Georgetown University’s Newspaper of Record since 1920

The Hoya

Georgetown University’s Newspaper of Record since 1920

The Hoya

Georgetown University’s Newspaper of Record since 1920

The Hoya

University: Rope Found Below Healy Was Not a Noose

The knotted rope found hanging in a locked utility area in the sub-basement of Healy Hall earlier this week was not a noose and was likely used for legitimate purposes, according to university spokeswoman Julie Bataille.

“As a result of our notification to the community last night new details have come to light that lead us to believe the rope in question has actually been in this area for some period of time coiled up and was likely used for climbing activity – we do not believe it was any kind of noose,” Bataille wrote in an email on Friday.

On Tuesday, university employees discovered a knotted rope hanging in the off-limits area below Healy Hall, leading administrators to conclude that it might be a noose, according to a message sent to the campus community by Vice President for University Safety Rocco Del Monaco and Vice President for Student Affairs Todd Olson on Thursday evening. The rope was accompanied by racist graffiti targeting members of the black community. The evidence of vandalism was discovered in other sub-basement areas adjacent to the Healy sub-basement.

DPS concluded that the graffiti had accumulated over time in the restricted areas, which can be accessed through underground utility tunnels. While the investigation has now ruled that the rope was not a noose, the administration’s response to the discovery of a “possible noose” and vandalism was swift.

“The possibility of this kind of symbol on our campus is deeply troubling and extremely serious. We must underscore that acts of vandalism, hate and intolerance have no place in our campus community,” DelMonaco and Olson said in their message.

After sending the message to the campus community, DelMonaco, Olson and Vice President for Institutional Diversity and Equity Rosemary Kilkenny led a community meeting in Village C Alumni Lounge Thursday evening; about 35 administrators, faculty and students attended, many of whom felt the incident was indicative of perceived racial tensions on campus.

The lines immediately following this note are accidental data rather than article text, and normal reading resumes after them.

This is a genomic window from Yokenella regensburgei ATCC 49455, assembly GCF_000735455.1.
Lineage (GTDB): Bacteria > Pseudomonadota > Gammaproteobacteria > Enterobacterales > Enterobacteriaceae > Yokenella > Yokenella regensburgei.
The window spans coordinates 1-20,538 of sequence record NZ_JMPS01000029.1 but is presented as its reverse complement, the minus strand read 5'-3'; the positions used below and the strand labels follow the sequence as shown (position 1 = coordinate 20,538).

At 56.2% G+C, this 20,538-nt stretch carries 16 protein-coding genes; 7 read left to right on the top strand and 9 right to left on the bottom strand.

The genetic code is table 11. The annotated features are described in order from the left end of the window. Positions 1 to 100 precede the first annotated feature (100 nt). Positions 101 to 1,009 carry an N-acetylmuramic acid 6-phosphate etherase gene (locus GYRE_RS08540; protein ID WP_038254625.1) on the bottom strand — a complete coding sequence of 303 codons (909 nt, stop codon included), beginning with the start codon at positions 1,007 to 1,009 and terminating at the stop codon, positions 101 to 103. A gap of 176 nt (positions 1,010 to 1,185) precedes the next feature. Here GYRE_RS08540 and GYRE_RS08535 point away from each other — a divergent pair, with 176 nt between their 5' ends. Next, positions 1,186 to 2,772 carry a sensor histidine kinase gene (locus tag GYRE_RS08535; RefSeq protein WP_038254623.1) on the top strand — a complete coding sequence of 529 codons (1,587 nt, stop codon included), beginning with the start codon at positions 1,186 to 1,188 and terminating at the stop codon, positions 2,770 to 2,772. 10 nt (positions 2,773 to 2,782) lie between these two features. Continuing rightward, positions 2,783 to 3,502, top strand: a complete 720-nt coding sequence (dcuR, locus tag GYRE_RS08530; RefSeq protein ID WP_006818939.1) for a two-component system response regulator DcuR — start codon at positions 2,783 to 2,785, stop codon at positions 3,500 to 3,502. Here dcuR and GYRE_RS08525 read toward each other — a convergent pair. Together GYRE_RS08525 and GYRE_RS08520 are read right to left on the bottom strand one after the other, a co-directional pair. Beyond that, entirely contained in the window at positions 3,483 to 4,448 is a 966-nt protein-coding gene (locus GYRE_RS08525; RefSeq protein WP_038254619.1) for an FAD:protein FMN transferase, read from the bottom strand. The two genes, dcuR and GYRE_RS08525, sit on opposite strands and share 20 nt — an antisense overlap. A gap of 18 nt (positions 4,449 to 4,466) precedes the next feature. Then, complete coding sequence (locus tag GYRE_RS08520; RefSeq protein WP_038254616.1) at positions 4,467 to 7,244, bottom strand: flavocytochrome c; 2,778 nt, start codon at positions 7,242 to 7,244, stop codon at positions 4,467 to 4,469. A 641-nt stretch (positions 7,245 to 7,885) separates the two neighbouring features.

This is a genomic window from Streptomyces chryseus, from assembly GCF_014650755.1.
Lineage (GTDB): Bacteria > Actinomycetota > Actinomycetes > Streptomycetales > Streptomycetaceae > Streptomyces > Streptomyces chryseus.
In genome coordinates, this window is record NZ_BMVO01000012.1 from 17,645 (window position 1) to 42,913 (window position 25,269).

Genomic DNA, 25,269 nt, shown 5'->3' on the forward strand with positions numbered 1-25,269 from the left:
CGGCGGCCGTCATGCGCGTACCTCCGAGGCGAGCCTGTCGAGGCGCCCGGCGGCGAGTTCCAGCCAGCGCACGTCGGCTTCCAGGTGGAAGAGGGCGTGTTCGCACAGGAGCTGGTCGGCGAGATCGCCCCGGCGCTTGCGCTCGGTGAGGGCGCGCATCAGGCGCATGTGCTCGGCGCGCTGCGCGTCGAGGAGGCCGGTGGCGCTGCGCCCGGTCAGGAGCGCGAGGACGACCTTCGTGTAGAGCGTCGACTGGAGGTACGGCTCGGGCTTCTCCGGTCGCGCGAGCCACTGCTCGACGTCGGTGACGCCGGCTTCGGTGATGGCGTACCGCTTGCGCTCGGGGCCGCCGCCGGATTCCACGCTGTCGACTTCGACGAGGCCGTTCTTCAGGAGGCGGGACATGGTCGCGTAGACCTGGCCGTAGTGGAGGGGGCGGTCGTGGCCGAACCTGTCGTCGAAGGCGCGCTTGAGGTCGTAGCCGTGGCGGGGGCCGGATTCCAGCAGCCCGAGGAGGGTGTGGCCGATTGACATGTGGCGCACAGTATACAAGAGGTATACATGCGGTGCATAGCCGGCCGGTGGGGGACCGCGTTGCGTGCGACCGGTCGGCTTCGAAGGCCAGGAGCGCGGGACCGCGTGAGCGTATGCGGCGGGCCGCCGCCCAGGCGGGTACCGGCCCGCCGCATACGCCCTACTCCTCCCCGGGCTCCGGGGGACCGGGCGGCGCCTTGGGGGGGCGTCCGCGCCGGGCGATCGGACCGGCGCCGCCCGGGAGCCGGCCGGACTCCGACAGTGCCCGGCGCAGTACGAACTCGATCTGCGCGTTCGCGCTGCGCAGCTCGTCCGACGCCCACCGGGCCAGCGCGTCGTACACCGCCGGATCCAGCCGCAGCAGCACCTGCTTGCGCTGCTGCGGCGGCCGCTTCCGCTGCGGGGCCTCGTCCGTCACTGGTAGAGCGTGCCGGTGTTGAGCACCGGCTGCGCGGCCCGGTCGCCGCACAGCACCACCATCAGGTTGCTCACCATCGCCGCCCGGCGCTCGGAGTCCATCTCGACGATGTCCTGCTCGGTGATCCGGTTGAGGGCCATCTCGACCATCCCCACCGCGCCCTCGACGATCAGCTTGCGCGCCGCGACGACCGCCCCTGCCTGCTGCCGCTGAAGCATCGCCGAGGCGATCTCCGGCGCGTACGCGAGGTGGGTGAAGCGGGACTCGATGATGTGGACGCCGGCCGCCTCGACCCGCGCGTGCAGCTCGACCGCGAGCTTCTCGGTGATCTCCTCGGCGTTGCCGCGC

“Hanging nooses and racial slurs symbolize everything that we have worked so hard and came this far to destroy,” Carolyn Chambers (COL ’11), president of Georgetown’s chapter of the NAACP, said in an email message sent to the NAACP membership shortly after the broadcast message was sent to the university community. In her email, Chambers encouraged students to come to the meeting.

On Friday, Bataille explained why the rope was thought to be a noose but said the university was not closing its investigation of the matter.

“[The reason it looked like a noose was that] the rope was reported this week when it was hanging,” Bataille said. “We are still actively investigating the matter and will take seriously any new details that may emerge but are grateful to members of the campus community for providing additional information to aid our efforts so quickly.”

Olson said the administration is doing everything it can to address the problem, including creating rules and policies, sharing more information and emphasizing the importance of a culture of respect. Olson also said that the administration needs help from students, a sentiment that was echoed by students present.

“I think that administrative units that are designed to deal with these types of affairs are genuinely concerned about what is going on, but in a campus that functions very disparately in terms of different departments and student groups, it’s a very difficult task to permute the message,” Liani Balasuriya (COL ’11) said. “I hope that this incident motivates a more solidified attempt within different groups to address this as a single issue.”

Balasuriya also voiced concerns over a seeming complacency from students, as this is merely the latest in a string of bias-related incidents. Last month, several whiteboards in New South Hall and Darnall Hall were defaced with drawings of swastikas and the name “Hitler.” Two incidents featuring Nazi graffiti also occurred in spring 2009.

“[Because there have been multiple incidents], people are feeling numb,” Shiva Subbaraman, director of the LGBTQ Resource Center, said.”

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